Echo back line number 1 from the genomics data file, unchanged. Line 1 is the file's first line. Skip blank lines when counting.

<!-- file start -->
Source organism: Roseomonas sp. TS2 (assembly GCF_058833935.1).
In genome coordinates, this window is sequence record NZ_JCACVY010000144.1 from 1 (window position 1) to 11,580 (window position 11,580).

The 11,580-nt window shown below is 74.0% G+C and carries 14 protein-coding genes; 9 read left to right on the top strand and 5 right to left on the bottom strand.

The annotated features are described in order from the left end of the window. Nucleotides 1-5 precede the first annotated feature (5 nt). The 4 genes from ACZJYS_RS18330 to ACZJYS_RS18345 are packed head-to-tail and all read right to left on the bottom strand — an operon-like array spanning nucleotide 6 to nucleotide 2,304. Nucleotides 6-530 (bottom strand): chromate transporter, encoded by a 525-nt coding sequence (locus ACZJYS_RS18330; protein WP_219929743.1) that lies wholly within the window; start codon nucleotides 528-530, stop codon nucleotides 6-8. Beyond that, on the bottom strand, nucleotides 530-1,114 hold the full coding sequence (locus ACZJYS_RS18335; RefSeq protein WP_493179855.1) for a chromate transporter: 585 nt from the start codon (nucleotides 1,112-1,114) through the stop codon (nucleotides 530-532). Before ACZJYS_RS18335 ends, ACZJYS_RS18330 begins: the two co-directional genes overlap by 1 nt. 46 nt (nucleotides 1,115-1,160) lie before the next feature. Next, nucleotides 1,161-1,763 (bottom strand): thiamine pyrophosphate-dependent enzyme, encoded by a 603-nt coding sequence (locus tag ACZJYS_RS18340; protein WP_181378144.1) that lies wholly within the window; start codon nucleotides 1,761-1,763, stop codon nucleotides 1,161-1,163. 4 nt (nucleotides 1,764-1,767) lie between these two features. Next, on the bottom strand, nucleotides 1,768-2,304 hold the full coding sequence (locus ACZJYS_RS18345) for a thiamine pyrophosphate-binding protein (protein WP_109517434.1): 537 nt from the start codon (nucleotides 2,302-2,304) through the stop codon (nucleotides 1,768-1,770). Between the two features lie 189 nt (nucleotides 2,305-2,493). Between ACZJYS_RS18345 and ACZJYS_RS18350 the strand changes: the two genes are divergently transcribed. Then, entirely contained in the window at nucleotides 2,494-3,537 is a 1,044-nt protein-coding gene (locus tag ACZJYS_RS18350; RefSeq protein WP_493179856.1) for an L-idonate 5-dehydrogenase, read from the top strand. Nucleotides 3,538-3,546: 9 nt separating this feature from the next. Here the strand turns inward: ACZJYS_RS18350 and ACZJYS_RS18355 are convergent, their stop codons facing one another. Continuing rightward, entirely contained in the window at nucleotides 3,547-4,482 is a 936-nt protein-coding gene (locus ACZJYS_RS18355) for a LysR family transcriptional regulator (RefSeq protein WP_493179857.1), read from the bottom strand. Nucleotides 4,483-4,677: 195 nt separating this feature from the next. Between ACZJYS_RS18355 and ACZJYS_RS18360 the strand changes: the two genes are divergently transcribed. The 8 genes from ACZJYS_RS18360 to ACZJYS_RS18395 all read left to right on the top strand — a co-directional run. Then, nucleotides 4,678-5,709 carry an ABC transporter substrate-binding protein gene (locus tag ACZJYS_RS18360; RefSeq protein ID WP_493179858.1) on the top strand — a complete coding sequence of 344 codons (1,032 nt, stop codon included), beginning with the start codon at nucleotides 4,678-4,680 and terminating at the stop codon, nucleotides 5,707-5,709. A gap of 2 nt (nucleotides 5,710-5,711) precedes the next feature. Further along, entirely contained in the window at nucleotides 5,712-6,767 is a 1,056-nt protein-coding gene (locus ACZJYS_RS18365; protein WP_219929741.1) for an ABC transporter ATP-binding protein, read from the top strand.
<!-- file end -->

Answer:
Source organism: Roseomonas sp. TS2 (assembly GCF_058833935.1).